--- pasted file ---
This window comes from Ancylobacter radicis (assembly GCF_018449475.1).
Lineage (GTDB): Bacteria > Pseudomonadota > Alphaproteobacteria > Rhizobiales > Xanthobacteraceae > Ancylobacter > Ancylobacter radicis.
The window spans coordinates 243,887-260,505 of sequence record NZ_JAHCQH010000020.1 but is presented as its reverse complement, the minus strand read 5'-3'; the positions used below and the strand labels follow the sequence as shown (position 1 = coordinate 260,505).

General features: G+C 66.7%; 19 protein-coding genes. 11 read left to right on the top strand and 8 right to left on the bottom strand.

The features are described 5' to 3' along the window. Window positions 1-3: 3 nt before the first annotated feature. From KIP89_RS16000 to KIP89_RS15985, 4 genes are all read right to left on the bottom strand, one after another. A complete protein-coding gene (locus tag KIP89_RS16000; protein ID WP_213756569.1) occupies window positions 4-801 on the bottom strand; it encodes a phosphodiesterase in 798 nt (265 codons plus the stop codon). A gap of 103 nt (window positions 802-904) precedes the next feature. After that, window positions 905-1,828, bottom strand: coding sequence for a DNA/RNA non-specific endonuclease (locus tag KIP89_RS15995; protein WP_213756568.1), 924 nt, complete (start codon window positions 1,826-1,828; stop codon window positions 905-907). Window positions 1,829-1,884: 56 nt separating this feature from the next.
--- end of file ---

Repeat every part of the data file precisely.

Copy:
This window comes from Ancylobacter radicis (assembly GCF_018449475.1).
Lineage (GTDB): Bacteria > Pseudomonadota > Alphaproteobacteria > Rhizobiales > Xanthobacteraceae > Ancylobacter > Ancylobacter radicis.
The window spans coordinates 243,887-260,505 of sequence record NZ_JAHCQH010000020.1 but is presented as its reverse complement, the minus strand read 5'-3'; the positions used below and the strand labels follow the sequence as shown (position 1 = coordinate 260,505).

General features: G+C 66.7%; 19 protein-coding genes. 11 read left to right on the top strand and 8 right to left on the bottom strand.

The features are described 5' to 3' along the window. Window positions 1-3: 3 nt before the first annotated feature. From KIP89_RS16000 to KIP89_RS15985, 4 genes are all read right to left on the bottom strand, one after another. A complete protein-coding gene (locus tag KIP89_RS16000; protein ID WP_213756569.1) occupies window positions 4-801 on the bottom strand; it encodes a phosphodiesterase in 798 nt (265 codons plus the stop codon). A gap of 103 nt (window positions 802-904) precedes the next feature. After that, window positions 905-1,828, bottom strand: coding sequence for a DNA/RNA non-specific endonuclease (locus tag KIP89_RS15995; protein WP_213756568.1), 924 nt, complete (start codon window positions 1,826-1,828; stop codon window positions 905-907). Window positions 1,829-1,884: 56 nt separating this feature from the next.